Posts Tagged ‘stephen baxter’

It has been 14 years since the Martians invaded England. The world has moved on, always watching the skies but content that we know how to defeat the Martian menace. Machinery looted from the abandoned capsules and war-machines has led to technological leaps forward. The Martians are vulnerable to earth germs. The Army is prepared.

So when the signs of launches on Mars are seen, there seems little reason to worry. Unless you listen to one man, Walter Jenkins, the narrator of Wells’ book. He is sure that the Martians have learned, adapted, understood their defeat.

He is right.

Thrust into the chaos of a new invasion, a journalist – sister-in-law to Walter Jenkins – must survive, escape and report on the war.

The Massacre of Mankind has begun

 Gollancz

Supplied by Hatchette New Zealand

Reviewed by Steve

It’s 1920, 13 years after the Martian invasion Walter Jenkins described in The War of the Worlds, and Julie Elphinstone, Jenkins ex-sister in law, is working as a journalist in New York. But the world, or rather Europe, is not at peace. And the Martians signal their intent to invade again. Jenkins has read the signs and drawn his acquaintances back into maelstrom that an interplanetary war will be. This time it will span more than just Britain.

Stephen Baxter was authorised by the estate of HG Wells to write this sequel, and his choice of a new narrator was a bold but logical choice. Jenkins, after his contacts with the Martians was a bit of a broken reed. Julie, his sister in law, would’ve been well placed to spot his character flaws, and Baxter plays them beautifully. He also shows a side of Albert cook that would be a logical progression from that character’s interactions with the Martians.

The story is told in four parts, basically as the calamity unfolds, with obvious lulls in the action; war is not a constant assault but more a series of breathers interspersed with furious action. Interested parties abound. As before, the Martians seem unstoppable. Like wells, Baxter resorts to Deus ex Machina, which is both more and less satisfying than the original. How the Martians developed resistance to Terran pathogens is not adequately explained, especially as they had no samples to work with. And my gut feeling is that the UK would have moved heaven and earth to either prevent a European war or have one fought on its terms.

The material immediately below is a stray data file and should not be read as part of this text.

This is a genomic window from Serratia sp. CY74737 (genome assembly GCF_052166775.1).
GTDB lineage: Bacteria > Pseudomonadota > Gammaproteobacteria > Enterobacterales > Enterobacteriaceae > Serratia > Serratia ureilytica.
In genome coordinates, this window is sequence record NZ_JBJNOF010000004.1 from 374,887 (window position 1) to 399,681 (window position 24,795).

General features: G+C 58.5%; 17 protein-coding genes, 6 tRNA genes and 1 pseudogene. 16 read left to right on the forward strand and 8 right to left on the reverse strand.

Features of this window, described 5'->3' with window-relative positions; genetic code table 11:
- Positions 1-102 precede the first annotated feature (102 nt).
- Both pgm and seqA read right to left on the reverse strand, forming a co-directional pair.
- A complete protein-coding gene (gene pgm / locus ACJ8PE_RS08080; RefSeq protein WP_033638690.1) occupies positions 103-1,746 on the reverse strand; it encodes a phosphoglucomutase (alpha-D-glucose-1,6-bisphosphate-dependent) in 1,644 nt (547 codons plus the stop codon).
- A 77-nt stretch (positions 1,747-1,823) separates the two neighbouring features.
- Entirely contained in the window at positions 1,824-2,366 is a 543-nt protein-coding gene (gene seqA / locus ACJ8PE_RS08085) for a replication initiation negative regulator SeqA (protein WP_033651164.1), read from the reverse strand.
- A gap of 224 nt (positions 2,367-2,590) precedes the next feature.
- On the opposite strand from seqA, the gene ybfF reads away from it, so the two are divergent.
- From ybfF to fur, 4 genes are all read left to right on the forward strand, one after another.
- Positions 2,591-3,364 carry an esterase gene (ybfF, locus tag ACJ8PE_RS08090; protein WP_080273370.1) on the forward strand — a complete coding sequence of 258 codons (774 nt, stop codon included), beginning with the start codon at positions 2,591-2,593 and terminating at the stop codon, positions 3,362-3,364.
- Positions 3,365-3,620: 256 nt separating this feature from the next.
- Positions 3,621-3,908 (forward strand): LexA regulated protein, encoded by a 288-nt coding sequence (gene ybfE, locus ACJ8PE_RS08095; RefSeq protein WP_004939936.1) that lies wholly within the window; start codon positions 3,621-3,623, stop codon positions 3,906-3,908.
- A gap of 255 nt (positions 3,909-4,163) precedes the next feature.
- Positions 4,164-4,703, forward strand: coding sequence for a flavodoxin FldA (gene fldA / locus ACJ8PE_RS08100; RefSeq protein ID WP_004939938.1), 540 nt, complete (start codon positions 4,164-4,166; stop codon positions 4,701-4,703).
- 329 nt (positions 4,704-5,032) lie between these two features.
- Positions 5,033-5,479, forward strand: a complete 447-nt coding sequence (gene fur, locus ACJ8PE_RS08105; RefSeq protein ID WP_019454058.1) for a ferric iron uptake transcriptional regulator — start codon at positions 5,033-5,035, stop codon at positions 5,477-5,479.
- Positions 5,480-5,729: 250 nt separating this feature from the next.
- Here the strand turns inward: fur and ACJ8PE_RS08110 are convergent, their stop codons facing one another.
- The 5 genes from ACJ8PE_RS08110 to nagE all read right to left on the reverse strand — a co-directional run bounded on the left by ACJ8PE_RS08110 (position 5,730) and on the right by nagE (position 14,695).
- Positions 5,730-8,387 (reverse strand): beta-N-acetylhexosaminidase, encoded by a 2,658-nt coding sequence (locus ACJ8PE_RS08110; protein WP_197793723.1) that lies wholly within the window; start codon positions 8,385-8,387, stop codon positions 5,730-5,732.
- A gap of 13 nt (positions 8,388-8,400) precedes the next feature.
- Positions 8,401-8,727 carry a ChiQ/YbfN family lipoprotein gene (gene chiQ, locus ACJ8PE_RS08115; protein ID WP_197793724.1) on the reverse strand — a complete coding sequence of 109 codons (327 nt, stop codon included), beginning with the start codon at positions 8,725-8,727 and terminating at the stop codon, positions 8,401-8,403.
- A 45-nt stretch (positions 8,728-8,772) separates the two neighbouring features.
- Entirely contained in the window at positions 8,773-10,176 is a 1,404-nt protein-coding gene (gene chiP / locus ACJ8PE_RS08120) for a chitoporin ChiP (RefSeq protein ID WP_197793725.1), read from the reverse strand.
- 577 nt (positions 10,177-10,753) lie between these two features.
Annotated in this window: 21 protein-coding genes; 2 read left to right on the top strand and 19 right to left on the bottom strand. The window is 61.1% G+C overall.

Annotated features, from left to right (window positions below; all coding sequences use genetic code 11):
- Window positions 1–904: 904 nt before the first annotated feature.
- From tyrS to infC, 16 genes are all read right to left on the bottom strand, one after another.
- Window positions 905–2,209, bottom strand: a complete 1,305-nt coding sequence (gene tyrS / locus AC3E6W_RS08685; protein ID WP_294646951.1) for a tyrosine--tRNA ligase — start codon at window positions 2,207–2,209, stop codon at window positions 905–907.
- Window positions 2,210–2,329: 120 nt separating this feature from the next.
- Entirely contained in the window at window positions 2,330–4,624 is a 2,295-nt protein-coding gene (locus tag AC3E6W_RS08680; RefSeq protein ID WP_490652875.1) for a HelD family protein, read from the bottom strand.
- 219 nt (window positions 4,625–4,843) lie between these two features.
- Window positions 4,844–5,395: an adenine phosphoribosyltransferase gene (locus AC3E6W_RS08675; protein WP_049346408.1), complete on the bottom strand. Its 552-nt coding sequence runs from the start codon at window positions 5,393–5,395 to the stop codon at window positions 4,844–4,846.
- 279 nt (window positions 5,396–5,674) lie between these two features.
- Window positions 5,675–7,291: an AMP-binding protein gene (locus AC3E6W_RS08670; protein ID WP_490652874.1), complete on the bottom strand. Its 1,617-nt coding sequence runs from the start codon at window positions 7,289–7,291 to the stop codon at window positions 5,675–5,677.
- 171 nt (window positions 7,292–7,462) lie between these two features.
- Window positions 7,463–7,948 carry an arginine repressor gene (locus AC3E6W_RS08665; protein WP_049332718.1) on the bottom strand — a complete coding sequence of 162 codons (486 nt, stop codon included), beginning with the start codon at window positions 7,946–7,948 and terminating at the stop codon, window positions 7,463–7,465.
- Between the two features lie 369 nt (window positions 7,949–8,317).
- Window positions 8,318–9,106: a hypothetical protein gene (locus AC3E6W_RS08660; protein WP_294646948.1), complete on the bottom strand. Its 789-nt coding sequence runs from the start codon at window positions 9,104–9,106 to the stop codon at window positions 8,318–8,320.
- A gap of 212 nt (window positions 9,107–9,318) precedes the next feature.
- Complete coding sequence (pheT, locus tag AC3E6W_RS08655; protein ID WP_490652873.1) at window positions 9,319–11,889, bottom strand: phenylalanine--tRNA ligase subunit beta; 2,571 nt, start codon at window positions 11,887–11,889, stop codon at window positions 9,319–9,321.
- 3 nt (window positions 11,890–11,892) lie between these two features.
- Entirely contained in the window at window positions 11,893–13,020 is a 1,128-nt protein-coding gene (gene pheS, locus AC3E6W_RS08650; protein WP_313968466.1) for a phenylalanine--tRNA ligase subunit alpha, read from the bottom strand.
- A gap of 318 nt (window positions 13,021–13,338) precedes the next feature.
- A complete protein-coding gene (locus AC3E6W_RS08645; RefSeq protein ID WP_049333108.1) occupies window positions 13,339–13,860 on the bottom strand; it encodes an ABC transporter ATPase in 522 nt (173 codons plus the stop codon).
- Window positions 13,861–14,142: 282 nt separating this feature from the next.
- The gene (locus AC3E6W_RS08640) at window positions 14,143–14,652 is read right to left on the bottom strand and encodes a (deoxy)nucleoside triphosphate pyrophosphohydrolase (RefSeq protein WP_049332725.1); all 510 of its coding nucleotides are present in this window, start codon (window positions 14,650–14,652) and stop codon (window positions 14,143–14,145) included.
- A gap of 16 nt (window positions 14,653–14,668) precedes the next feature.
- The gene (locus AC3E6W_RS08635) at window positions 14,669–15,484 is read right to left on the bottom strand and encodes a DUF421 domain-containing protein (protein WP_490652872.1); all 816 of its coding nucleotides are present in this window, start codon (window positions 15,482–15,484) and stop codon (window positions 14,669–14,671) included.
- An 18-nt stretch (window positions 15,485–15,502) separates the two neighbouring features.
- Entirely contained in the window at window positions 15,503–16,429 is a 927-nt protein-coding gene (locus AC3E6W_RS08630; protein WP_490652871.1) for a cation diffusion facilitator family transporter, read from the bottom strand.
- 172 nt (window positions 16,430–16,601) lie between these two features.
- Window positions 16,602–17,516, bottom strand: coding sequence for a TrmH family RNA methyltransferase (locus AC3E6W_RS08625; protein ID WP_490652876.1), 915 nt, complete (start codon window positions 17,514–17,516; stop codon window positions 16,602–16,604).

Baxter has done a good job in both creating and recreating the characters. What flaws there are can be mostly blamed on Lowell’s theories being truly out of date: Venerians indeed. I liked the story and its female narrator and recommend this to anybody who is a fan of HG Wells.

 

 

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The Long Utopia

Having begun by opening the way to the Long Earth, destroying much of the world we know by blowing up the Yellowstone supervolcano, and going on explore Mars, you had to wonder what Pratchett and Baxter were going to do next with their gigantic imaginary playground. The Long Earth is, for those who haven’t encountered it before, their take on the many Earths hypothesis, only they’ve gone for empty worlds as opposed to alternate histories. And Pratchett and Baxter have had a lot of fun creating some interesting characters and then letting them loose to explore the possibilities. Not to mention potatoes…

What they decided to do in the Long Utopia was to send some of their major characters out to New Springfield on Earth West 1,217,756, there to begin home-steading. Only, it’s not so simple, and by a very long coincidence (or not at all by chance) that world has intersected something very nasty, very invasive, and potentially able to destroy all of the many Earths and with them all of humanity if it is allowed to spread. Somehow it must be stopped, and to save the worlds, sacrifices must be made.

There is much that is great and grand about the Long Earth. The characters are well-crafted, and the writing is excellent. But there is something missing. It feels like two great writers at play, wondering what they should do next, with no real objective other than exploration. Will there be any resolution to all of their assorted plot-lines? Well, there is one last long earth novel to come.

Published by Doubleday

Supplied by Random House New Zealand

Reviewed by Jacqui

The Long Mars

The “alternate earths” concept is not new in science fiction, there are even multiple role-playing games and campaign settings based around the idea, but I have to admit that Pratchett and Baxter have gone somewhere original with it. Apparently, it is all based on an unpublished short story, The High Meggas, which Pratchett wrote while The Colour of Magic was being published. Discussing the idea with Stephen Baxter in the 2000s led to this collaboration. Unusually, they haven’t gone for alternate history – there are no Britannias or Reichs here – but alternate biology, geology, even astronomy. And it is the latter that is the key to “The Long Mars”, because among an infinite number of Earths, there is the Gap, where Earth has been smashed to fragments by a catastrophic cosmic collision. Which makes it a whole lot easier to get to the Mars of the Gap. It’s a Long Mars, of course, which means that there must be sentient Martians out there somewhere among the infinite alternates of the Red Planet.